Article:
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Walking on Water

Ahh, it is finally getting to be the time of year when I can take a daily walk. The weather this spring seemed to only want to tease many days. My walks were sporadic for a while. Now it is easier to plan to get out more frequently.

Do you ever think when you are reading your Bible that you are reading a list of unforgettable walks? The first walk we read about is taken by God. We are told that He used to take a walk in the cool of the day. But in many of the walks that we read about there is an invitation for us to walk with God.

There was the horrific walk Abraham took with his son Isaac. There was the freeing, liberating walk Moses and the Israelites took through the Red Sea. There was Joshua’s triumphant walk around the walls of Jericho; the disciples’ enlightening walk to Emmaus. You will think of more. You all know how God walks with us through our days and nights here on earth.

A walk that may be very familiar to all of us is when Peter got out of the boat and walked on water. I think we see in Peter the desire to step out in faith, something we all feel the urge or need to do. Most of us want to experience the presence and power of God more fully. And it seems to present a picture of doing, with God’s help, something that we could never do on our own.

I feel that in my own life God has a habit of asking me to do things that are a little scary. I often feel inadequate or as though I might fail. I do have the assurance that my life will be changed, and even that change holds its own kind of fear. And yet, I truly believe that God is calling us daily to transcend those fears, manage our failures, and trust wholly in Him.

So, today let’s be like Peter. Let’s see if we can walk on water.

Peter and his friends were in a small boat one day. Jesus had wanted to be alone that afternoon, so He wasn’t with them. Peter was okay with that. He had been around boats his entire life. But this time a storm blew in. The Gospel of Matthew says the boat was “tormented” by the waves. It was violent, and I am sure the disciples just wanted to stay alive.

Then one of the disciples noticed a figure moving across the water. Let that image sink in. The very person who could help the disciples in their distress was now approaching them. The disciples did not recognize Jesus but were convinced that He was a ghost. They were terrified and called out in fear. We might wonder how they failed to know it was Jesus. Who else would it be? Matthew seems to want us to know that there are times when it takes the eyes of faith to recognize that Jesus is around. Often in the middle of our personal storms, tormented by doubt and disappointment, we are no better at recognizing His presence than the disciples were. Matthew also wants us to know that Jesus comes when we least expect Him. And He still asks us ordinary followers to do some extraordinary things.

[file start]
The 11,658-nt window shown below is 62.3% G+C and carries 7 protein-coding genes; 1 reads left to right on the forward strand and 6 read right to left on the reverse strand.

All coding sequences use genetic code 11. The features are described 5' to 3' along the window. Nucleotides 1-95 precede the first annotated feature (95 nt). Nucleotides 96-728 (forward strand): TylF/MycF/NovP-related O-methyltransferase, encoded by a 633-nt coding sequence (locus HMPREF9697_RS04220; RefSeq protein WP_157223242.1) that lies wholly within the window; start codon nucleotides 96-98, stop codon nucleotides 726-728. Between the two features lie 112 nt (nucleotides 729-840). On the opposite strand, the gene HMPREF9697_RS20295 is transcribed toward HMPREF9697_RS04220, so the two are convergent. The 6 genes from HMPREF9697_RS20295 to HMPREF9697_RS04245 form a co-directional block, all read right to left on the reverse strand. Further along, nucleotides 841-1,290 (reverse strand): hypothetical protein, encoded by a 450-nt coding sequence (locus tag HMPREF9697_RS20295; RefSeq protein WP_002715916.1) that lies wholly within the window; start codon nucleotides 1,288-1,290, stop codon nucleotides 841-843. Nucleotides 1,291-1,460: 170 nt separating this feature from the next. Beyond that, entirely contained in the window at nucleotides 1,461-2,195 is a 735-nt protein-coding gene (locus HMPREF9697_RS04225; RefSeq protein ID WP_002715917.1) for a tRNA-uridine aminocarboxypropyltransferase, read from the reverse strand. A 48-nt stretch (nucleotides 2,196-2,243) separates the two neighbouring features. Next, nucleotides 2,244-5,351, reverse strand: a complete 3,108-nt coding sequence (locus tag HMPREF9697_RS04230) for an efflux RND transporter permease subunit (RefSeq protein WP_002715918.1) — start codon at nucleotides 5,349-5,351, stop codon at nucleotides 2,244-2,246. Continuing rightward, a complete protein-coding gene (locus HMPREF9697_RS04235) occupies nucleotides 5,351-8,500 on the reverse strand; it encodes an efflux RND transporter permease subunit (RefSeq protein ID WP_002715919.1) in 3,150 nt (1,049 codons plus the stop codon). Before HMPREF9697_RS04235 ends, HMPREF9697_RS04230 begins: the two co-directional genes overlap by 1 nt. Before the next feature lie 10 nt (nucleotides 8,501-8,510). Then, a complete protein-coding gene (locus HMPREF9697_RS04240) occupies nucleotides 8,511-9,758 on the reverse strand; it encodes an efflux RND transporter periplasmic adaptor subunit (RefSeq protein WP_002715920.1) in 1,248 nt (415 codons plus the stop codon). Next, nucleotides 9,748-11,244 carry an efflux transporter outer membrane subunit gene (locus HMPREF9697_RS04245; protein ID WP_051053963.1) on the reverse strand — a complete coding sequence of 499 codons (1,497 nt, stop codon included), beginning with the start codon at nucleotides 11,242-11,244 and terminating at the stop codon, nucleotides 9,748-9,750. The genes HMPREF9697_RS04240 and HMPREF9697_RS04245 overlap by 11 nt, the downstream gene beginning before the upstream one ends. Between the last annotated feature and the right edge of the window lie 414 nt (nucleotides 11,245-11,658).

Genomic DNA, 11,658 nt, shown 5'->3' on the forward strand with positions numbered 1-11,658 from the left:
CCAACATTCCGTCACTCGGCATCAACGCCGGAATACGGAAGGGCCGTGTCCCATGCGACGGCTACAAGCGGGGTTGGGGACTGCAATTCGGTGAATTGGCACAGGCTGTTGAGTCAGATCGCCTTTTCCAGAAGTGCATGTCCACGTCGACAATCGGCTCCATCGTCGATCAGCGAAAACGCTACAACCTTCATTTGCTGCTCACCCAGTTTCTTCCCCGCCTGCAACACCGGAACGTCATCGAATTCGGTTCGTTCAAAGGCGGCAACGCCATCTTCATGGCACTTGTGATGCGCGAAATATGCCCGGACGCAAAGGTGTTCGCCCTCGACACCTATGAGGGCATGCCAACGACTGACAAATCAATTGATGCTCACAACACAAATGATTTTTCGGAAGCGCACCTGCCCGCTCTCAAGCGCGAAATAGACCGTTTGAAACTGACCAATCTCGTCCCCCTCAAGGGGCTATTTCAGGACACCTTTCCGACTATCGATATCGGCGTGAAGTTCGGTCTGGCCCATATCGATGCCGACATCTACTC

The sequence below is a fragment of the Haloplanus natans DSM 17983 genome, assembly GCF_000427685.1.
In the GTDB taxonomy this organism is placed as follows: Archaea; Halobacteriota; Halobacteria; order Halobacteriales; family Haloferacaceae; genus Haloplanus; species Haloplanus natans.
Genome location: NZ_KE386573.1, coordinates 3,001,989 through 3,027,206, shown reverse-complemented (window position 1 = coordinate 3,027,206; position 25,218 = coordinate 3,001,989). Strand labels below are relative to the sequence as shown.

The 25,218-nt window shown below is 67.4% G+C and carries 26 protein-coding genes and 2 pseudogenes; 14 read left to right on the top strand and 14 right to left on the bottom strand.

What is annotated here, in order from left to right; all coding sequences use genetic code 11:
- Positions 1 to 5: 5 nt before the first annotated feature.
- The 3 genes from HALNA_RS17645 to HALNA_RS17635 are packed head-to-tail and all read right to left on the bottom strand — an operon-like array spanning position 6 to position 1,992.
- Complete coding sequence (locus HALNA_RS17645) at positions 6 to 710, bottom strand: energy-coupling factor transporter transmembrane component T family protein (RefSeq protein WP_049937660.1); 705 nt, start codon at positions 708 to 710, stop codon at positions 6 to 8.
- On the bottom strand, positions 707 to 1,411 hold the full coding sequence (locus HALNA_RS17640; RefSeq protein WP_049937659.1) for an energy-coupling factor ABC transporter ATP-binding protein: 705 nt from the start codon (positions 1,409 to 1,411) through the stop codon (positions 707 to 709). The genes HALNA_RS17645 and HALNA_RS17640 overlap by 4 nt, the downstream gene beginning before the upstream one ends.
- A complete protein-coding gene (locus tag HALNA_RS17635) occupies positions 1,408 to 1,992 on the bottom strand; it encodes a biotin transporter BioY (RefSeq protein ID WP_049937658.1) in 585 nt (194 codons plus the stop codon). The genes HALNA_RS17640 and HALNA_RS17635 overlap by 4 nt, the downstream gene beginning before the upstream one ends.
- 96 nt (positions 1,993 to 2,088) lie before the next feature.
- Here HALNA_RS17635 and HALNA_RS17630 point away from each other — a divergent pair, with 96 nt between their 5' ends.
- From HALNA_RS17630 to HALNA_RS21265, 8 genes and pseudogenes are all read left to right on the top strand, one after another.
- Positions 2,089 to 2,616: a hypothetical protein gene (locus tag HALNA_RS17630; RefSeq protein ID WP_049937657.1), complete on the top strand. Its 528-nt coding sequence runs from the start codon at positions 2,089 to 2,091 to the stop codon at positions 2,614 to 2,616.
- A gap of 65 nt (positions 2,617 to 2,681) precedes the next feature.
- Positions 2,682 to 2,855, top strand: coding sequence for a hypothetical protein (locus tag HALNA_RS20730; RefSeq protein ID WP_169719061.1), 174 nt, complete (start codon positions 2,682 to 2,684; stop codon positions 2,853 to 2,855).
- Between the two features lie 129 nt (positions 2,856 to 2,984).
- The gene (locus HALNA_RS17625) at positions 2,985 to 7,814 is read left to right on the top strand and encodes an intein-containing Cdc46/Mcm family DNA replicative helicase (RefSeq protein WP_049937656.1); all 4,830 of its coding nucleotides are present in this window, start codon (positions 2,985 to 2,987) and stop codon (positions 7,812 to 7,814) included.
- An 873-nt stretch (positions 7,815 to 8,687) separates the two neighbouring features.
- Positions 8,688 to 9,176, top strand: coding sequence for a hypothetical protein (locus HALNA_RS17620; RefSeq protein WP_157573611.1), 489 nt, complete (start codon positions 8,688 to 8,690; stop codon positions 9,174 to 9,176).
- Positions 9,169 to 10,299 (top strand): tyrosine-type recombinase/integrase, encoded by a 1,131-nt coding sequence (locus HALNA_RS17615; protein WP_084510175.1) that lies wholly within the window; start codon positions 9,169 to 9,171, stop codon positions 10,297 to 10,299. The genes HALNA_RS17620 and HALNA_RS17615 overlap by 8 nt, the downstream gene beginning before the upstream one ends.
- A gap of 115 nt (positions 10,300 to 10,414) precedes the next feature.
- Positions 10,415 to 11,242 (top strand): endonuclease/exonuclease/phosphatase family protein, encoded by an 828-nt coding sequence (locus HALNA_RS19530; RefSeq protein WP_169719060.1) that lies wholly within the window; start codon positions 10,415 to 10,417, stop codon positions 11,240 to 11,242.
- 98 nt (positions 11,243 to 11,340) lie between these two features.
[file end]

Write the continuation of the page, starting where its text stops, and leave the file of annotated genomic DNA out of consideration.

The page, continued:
Picture again the scene of this story. The storm was violent. Many of these disciples were fishermen, seasoned professionals, and yet they were fighting to keep the boat from capsizing. Imagine the size of the waves, the darkness of the night, the strength of the wind.

It would be tough enough to try to walk on calm water. Imagine trying to do it when the waves were crashing, it’s pitch dark, and you are terrified.

But know the Lord is passing by—and He is calling you to step out to go on the adventure of your life. What would you choose: to stay in the boat or to walk on the water? The boat is comfortable, a known secure place. The water is rough. There’s a storm out there.

I think there is something or Someone inside each of us who tells us there is much more to life than sitting in the security of a boat that pulls us away from the high adventure of following God. We see it as Peter lets go and abandons himself to the power of Jesus. He was the disciple who attempted to do what he was not capable of doing on his own. He felt the empowerment of God as he walked on the water. And he was lifted by Jesus in a moment of desperate need.

Place yourself in this story. Are you living your life as Peter did, putting yourself with utter vulnerability into the hands of God? If not, what is your “boat” that is keeping you so comfortable that you can’t step out and walk on water? The water is where Jesus is. The call to get out of the boat involves opportunity. Often failure, fear, suffering get wrapped in a call to a task that seems too big for us. But there is no other way to grow in faith and to partner with God. Today let go, abandon yourself to our loving, caring God. And may you be richly blessed.


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